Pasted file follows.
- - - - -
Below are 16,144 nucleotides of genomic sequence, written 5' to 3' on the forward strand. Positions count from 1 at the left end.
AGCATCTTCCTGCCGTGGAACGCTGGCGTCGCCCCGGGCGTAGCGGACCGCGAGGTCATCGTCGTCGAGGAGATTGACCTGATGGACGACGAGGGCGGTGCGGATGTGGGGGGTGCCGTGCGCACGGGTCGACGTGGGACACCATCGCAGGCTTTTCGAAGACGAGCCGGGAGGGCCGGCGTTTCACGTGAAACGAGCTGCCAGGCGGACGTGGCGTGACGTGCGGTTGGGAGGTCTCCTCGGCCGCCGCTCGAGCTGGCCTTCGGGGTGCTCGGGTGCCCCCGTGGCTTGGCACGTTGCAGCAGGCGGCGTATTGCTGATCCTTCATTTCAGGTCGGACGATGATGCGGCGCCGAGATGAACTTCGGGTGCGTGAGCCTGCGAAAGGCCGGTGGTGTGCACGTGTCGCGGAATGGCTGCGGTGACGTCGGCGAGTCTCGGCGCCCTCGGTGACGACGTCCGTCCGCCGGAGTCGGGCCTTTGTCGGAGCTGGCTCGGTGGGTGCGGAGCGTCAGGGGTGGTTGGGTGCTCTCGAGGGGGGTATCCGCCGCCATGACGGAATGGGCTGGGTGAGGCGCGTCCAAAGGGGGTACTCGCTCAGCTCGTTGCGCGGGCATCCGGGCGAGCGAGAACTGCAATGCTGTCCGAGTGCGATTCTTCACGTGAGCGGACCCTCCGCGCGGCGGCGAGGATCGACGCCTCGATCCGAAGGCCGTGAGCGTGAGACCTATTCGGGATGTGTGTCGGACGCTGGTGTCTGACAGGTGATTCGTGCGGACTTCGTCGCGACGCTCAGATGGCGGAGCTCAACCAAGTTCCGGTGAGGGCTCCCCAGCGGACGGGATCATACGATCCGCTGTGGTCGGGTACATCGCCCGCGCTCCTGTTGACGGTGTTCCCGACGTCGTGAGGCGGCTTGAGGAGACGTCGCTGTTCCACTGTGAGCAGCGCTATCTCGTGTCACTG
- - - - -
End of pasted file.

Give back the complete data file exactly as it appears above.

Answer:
Below are 16,144 nucleotides of genomic sequence, written 5' to 3' on the forward strand. Positions count from 1 at the left end.
AGCATCTTCCTGCCGTGGAACGCTGGCGTCGCCCCGGGCGTAGCGGACCGCGAGGTCATCGTCGTCGAGGAGATTGACCTGATGGACGACGAGGGCGGTGCGGATGTGGGGGGTGCCGTGCGCACGGGTCGACGTGGGACACCATCGCAGGCTTTTCGAAGACGAGCCGGGAGGGCCGGCGTTTCACGTGAAACGAGCTGCCAGGCGGACGTGGCGTGACGTGCGGTTGGGAGGTCTCCTCGGCCGCCGCTCGAGCTGGCCTTCGGGGTGCTCGGGTGCCCCCGTGGCTTGGCACGTTGCAGCAGGCGGCGTATTGCTGATCCTTCATTTCAGGTCGGACGATGATGCGGCGCCGAGATGAACTTCGGGTGCGTGAGCCTGCGAAAGGCCGGTGGTGTGCACGTGTCGCGGAATGGCTGCGGTGACGTCGGCGAGTCTCGGCGCCCTCGGTGACGACGTCCGTCCGCCGGAGTCGGGCCTTTGTCGGAGCTGGCTCGGTGGGTGCGGAGCGTCAGGGGTGGTTGGGTGCTCTCGAGGGGGGTATCCGCCGCCATGACGGAATGGGCTGGGTGAGGCGCGTCCAAAGGGGGTACTCGCTCAGCTCGTTGCGCGGGCATCCGGGCGAGCGAGAACTGCAATGCTGTCCGAGTGCGATTCTTCACGTGAGCGGACCCTCCGCGCGGCGGCGAGGATCGACGCCTCGATCCGAAGGCCGTGAGCGTGAGACCTATTCGGGATGTGTGTCGGACGCTGGTGTCTGACAGGTGATTCGTGCGGACTTCGTCGCGACGCTCAGATGGCGGAGCTCAACCAAGTTCCGGTGAGGGCTCCCCAGCGGACGGGATCATACGATCCGCTGTGGTCGGGTACATCGCCCGCGCTCCTGTTGACGGTGTTCCCGACGTCGTGAGGCGGCTTGAGGAGACGTCGCTGTTCCACTGTGAGCAGCGCTATCTCGTGTCACTG